Kangaroo sign next a road in the outbackGetting remote communities connected can be difficult due to the tyranny of distance. Recently we’ve heard some great stories about retail service providers, infrastructure providers and other organisations that are helping to connect Indigenous consumers in some of the most remote parts of Australia. In this article we’ll look at some of the ways this is being achieved.

Satellite broadband provider, Activ8me, is working with the Australian Government to improve access to telecommunications services in remote Indigenous communities.

Since May 2009, the company has installed 301 community phones under the Government’s Remote Australia Strategies Programme. Activ8me developed and installed innovative remote community phones, powered by solar energy that utilise satellite connections. Calls from these phones to all fixed phones in Australia are free. Over 98 per cent of these phones also have Wi-Fi installed.

The phone booths are located in some of the most remote parts of northern Australia, including the Kimberley area in Western Australia, Arnhem Land in the Northern Territory and Mornington Island off the Queensland coast.

Another example is Easyweb Digital’s work with NG Media (an indigenous-owned media organisation) to connect the Wingellina community in remote Western Australia. Easyweb built a wireless network system to broadcast digital radio services and deliver Wi-Fi to the community. The wireless network provides connectivity to the entire Wingellina community.

Easyweb Digital also provides Public Wi-Fi at over 570 locations across all of Australia, many of them very remote.

In a digital inclusion session at the recent Broadband for the Bush Forum, Anja Tait, Assistant Director Libraries and Learning, Northern Territory Library (NTL) outlined how NTL is collaborating with regional councils and local authorities to provide free public Wi-Fi in 46 remote Aboriginal communities. The initiative is supported by the Northern Territory Government and is recognised as a fundamental public service.

Three girls standing around mobile hotspotImproving mobile coverage in NT

Over the past two and a half years, ACCAN member the Centre for Appropriate Technology Limited (CAT), an Aboriginal and Torres Strait Islander owned not-for-profit business, has been working with a variety of organisations in the Northern Territory, including the NT Government, to improve mobile phone connectivity in very remote parts of the NT.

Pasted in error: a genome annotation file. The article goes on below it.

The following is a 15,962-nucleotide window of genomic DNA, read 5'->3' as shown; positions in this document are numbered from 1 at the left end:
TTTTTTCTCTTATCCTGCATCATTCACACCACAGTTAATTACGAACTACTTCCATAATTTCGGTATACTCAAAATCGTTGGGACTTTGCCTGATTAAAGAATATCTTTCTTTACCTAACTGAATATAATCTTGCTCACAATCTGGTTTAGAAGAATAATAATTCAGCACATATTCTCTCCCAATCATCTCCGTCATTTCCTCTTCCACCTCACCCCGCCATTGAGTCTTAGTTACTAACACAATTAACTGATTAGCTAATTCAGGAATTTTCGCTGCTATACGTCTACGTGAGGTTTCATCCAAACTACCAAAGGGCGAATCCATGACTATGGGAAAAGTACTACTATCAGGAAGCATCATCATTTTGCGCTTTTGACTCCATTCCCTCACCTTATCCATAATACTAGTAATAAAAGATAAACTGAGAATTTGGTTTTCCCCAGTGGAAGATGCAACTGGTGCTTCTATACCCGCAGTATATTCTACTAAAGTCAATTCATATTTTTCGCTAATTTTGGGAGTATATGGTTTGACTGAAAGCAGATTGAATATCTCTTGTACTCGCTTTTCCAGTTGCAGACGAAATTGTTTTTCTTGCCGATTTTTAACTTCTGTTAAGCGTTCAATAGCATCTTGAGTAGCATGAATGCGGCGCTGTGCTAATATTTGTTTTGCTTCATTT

CAT has designed, manufactured and installed mobile phone hotspots in 22 remote communities, plus a similar number at highway roadside stops and popular tourism locations. These facilities typically double the range obtainable with existing hand-held mobile devices, effectively reducing the very large coverage gaps that still exist in the outback, and provide mobile access to community residents where before they had none.

The robustly built Hotspots are compatible with data, voice, SMS, 3G, 4G and all three mobile network providers. Further, they are electrically passive devices, meaning that no power supply is required, making them almost maintenance-free. Look out for the Hotspot icon if you are travelling the NT!

Hitnet community hubs

Hitnet is an innovative Australian ‘Communication for Development’ company that builds the smart digital ecosystems needed to reach and engage the most marginalised of people.

Hitnet’s Community Hubs are available in many locations around Australia. They provide access to the internet as well as local community content, health information, apps and content. Hitnet now has over 70 Community Hubs in operation with almost 70,000 purposeful uses a year.

Some ACCAN resources about digital literacy are now also available on Hitnet’s Community Hubs.

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